I also have a hard time believing the set up. But if it acts as a lesson to other CEOs then ok. The question is, how many are really going to watch this show.

Cathy Missildine-Martin, SPHR said...

Mike:
It is really interesting what they "uncover" while undercover. I think what would be really interesting to know is, if they are doing thing any differently today. I hear Hooters is for sale??? Thanks for reading and commenting.

Debbie King said...

Cathy:

I too have been watching the show and interested in the experiences the CEO and employees are having. I agree with all you have written relative to how "real" are people when there is a camera running. However, with that said, I would add the following:

1 Too often executives are relying more on what their managers report back to them, than having front line experiences themselves. Just look at how many managers were around Coby's table. When teaching Organizational Behavior, I often use The Poorly Informed Walrus case study developed by Barbara McCain from the University of Oklahoma City to examine communications. CEO's need to be very aware of not only the impact their management style has on communications, but also the impact the culture has on delivering information that may not be too popular to hear. Leaders should do everything they can to promote open, honest and transparent communications, even when the message is tough to hear.

2 Especially in this economy, I think CEO's can benefit from the undercover experience as they look for strategic ways to improve their organizations for the future. Yes, I agree, they should already be a familiar face, but I think for the most part they are so busy in the executive suite that the folks in the field will not recognize them. Businesses should be preparing to take the next innovate step in preparing their organizations for a slow, but sure economic recovery. What are those products and services customers will return to? And if they won't be returning to what's currently offered, what else can be done to give them something they want and can afford? I think getting a handle on what employees in the field think, as well as asking the customers could go a long way to help answer those questions.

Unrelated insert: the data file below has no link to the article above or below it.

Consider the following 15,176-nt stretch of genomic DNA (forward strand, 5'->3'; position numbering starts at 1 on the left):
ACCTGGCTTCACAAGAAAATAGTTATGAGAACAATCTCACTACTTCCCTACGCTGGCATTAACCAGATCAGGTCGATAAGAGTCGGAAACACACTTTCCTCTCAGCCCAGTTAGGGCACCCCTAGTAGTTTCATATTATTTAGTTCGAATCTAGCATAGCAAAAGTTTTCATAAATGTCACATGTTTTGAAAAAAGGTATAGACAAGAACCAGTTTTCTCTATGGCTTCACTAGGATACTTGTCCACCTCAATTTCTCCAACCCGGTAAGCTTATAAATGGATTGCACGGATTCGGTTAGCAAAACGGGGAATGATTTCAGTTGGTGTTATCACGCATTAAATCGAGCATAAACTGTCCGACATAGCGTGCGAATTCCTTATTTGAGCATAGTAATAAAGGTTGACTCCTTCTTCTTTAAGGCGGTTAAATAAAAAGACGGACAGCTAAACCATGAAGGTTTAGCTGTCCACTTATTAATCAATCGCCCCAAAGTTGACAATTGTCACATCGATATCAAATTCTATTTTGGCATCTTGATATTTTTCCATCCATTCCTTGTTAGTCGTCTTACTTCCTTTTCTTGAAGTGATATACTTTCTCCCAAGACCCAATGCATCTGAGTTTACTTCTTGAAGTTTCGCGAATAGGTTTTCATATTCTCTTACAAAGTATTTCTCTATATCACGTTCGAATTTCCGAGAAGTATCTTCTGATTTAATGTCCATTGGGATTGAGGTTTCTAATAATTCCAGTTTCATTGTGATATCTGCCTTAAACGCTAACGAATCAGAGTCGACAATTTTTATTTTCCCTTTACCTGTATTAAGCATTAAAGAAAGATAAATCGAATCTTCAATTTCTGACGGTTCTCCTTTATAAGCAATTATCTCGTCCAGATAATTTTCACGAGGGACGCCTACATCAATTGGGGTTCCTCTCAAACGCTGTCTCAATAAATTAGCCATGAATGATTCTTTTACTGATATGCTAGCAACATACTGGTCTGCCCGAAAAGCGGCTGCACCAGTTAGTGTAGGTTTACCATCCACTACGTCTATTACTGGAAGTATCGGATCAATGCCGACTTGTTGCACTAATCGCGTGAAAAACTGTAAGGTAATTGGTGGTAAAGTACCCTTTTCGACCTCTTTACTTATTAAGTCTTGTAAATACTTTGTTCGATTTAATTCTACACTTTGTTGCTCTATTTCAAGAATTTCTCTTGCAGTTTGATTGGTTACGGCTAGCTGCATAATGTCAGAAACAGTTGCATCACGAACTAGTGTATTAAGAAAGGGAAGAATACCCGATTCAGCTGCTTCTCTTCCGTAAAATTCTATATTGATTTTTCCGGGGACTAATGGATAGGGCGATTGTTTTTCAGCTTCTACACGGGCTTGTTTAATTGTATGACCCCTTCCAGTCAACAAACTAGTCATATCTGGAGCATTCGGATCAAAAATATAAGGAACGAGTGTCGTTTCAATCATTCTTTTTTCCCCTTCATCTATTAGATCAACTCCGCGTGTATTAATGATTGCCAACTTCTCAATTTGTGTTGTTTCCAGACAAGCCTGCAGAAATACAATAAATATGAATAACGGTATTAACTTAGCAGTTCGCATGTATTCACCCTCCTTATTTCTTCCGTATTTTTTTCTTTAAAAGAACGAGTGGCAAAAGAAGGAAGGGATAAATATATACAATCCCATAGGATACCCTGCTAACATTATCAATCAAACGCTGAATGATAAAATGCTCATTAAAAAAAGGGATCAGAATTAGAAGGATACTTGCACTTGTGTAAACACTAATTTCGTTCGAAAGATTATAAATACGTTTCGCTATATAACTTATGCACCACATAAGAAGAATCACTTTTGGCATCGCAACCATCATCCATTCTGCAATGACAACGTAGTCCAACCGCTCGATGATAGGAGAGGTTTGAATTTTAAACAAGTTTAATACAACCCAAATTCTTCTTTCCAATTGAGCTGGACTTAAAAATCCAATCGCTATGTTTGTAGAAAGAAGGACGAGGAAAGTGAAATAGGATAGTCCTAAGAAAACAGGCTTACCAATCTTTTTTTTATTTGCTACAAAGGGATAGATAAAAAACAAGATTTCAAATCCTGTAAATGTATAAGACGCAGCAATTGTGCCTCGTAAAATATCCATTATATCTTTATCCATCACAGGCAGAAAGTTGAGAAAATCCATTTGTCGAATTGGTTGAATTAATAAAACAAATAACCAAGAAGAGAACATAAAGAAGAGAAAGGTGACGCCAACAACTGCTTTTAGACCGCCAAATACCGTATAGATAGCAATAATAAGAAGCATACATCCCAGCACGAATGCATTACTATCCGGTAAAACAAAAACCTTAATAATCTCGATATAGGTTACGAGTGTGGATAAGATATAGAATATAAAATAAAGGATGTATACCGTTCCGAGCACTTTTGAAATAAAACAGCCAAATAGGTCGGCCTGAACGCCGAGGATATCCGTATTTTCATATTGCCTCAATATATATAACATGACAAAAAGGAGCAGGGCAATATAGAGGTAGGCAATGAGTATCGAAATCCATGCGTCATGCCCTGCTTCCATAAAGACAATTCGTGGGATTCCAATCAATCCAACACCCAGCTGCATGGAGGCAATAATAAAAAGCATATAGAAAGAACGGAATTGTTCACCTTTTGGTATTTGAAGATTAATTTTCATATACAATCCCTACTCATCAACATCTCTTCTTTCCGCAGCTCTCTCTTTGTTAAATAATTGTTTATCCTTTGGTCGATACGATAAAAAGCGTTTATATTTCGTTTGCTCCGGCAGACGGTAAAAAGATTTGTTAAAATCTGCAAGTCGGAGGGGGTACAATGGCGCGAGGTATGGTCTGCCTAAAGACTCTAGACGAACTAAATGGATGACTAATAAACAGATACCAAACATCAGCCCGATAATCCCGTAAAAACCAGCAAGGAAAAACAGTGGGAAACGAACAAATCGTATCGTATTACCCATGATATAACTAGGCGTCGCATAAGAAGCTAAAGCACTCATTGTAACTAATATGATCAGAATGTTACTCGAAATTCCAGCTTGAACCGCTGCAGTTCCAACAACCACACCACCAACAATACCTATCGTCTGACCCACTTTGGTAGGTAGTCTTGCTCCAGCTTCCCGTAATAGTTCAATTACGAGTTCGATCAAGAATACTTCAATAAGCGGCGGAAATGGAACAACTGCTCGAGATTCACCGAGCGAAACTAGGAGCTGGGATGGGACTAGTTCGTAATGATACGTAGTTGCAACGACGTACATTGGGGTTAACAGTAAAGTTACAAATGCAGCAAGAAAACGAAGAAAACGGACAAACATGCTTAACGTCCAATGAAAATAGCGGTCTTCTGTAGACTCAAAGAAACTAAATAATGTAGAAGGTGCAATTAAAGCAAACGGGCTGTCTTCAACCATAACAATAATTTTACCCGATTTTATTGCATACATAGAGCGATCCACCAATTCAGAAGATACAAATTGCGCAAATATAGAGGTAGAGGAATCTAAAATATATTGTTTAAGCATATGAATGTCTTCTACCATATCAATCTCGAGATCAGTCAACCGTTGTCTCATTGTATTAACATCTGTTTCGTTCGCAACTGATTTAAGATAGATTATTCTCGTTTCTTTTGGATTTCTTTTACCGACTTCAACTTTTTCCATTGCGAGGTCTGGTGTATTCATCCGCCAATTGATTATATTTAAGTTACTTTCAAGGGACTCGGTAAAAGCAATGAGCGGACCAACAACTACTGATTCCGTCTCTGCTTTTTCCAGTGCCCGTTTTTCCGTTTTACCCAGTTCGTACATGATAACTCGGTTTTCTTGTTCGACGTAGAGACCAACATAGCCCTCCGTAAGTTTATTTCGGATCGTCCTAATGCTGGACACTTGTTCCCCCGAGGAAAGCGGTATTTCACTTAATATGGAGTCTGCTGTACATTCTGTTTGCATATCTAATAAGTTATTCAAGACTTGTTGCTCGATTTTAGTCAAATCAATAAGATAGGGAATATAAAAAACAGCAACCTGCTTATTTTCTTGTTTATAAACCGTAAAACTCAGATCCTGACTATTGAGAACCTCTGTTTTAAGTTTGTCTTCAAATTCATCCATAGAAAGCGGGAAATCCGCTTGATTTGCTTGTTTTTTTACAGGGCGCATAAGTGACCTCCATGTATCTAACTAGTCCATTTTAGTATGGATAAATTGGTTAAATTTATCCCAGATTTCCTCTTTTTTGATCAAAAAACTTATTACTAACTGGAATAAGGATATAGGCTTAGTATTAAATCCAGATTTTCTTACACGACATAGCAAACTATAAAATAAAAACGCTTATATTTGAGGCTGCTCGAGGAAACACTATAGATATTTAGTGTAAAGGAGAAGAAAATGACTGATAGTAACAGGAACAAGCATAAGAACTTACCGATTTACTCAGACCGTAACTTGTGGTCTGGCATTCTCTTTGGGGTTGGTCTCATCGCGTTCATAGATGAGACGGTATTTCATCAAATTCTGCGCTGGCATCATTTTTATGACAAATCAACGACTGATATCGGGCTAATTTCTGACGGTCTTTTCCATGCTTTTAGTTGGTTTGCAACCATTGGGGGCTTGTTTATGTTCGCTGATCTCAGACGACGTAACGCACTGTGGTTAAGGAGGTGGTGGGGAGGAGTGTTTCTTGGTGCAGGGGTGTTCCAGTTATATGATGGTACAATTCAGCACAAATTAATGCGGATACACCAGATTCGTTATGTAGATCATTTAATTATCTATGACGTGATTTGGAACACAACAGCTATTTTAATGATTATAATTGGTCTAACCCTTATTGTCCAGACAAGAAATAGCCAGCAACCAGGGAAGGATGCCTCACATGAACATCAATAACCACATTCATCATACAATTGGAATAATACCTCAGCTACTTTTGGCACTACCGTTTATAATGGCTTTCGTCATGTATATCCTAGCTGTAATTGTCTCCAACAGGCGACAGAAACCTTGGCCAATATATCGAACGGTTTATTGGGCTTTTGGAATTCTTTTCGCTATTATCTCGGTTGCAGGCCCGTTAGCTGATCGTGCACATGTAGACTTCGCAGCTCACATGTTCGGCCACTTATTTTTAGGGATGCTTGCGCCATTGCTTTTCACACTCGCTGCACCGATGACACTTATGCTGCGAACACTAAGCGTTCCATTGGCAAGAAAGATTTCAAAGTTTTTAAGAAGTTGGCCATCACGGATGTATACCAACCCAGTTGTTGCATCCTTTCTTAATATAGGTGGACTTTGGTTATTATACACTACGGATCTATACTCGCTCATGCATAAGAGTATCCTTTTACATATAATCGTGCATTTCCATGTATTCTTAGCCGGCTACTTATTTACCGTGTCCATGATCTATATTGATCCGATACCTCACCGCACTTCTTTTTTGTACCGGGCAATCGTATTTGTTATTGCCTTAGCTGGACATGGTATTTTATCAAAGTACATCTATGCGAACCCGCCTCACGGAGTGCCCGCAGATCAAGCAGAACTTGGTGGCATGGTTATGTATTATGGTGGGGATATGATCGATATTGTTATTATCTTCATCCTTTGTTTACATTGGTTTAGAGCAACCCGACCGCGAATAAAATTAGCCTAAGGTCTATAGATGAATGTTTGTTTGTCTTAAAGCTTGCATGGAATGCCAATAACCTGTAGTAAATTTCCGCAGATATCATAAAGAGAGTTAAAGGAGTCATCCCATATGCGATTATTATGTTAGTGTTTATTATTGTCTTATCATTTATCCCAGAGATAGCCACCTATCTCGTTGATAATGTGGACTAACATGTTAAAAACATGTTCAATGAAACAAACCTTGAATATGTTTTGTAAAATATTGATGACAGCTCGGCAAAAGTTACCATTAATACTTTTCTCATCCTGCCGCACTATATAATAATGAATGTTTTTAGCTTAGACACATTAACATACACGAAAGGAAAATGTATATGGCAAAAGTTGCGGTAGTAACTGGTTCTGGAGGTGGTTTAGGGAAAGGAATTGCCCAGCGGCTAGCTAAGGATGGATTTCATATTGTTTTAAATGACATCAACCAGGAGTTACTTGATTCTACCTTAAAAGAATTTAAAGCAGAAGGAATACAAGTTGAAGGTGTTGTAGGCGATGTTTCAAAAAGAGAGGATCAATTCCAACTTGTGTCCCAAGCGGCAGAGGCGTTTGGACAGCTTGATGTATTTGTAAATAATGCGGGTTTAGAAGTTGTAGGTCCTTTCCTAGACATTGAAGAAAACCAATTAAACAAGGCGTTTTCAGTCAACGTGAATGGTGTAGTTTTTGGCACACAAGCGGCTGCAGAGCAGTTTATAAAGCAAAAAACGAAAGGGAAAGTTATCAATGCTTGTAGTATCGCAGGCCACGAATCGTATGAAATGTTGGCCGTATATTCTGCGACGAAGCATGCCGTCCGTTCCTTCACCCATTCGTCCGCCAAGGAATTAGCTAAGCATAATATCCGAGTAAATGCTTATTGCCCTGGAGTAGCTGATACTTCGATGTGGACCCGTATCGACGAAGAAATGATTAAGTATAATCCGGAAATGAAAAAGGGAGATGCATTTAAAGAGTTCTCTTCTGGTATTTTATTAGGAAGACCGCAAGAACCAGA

3 Whether the company operation is yours or just the name (in the case of franchises) I think it's still important for the organization to protect the brand and the reputation. Perhaps it should be a regular part of the HR Managers job to take on an unannounced observation role in the field to identify those managers doing an outstanding job, as well as those that require performance improvement coaching and/or disciplinary actions. Actions like some they have shown in these two shows are risky with regards to lawsuits, as well as loss of business reputation.

4 Lastly I would comment on the undercover experience providing the CEO with an opportunity to experience first hand a workforce and customer base influenced by intergenerational and cultural differences. The pace at which organizations are awakening to this reality is sad. We seem to have accepted the technological benefits and impacts on the workplace, but at the same time, we haven't recognized, accepted and reacted to the social benefits and impacts the chanaging global society is having on the way we work together. Getting down in the trenches may help to open the eyes of the leaders who can do something about that.

Thanks for the opportunity to respond. The show is an interesting concept. I definately see it as a way for CEO's to live vicariously through the experiences of someone else to question what would they uncover if they found themselves in those shoes. Just think of the impact some of these discoveries could have in updating and targeting their strategic business plans.

Deborah A. King, SPHR

Cathy Missildine-Martin, SPHR said...

Wow, Debbie thanks for taking the time to create such a provoking response. I knew you would be interested in the show for the same reasons I am. I love all four of your follow up points.

I especially was struck by "Just think of the impact some of these discoveries could have in updating and targeting their strategic business plans." I hadn't even thought of that, but that should be the driver for the CEO to get out on the front line....to see if strategy is 1) being executed 2) is understood by all 3) needs changing or updating.

I can always depend on you to keep me thinking!!

Thanks for commenting!

Cathy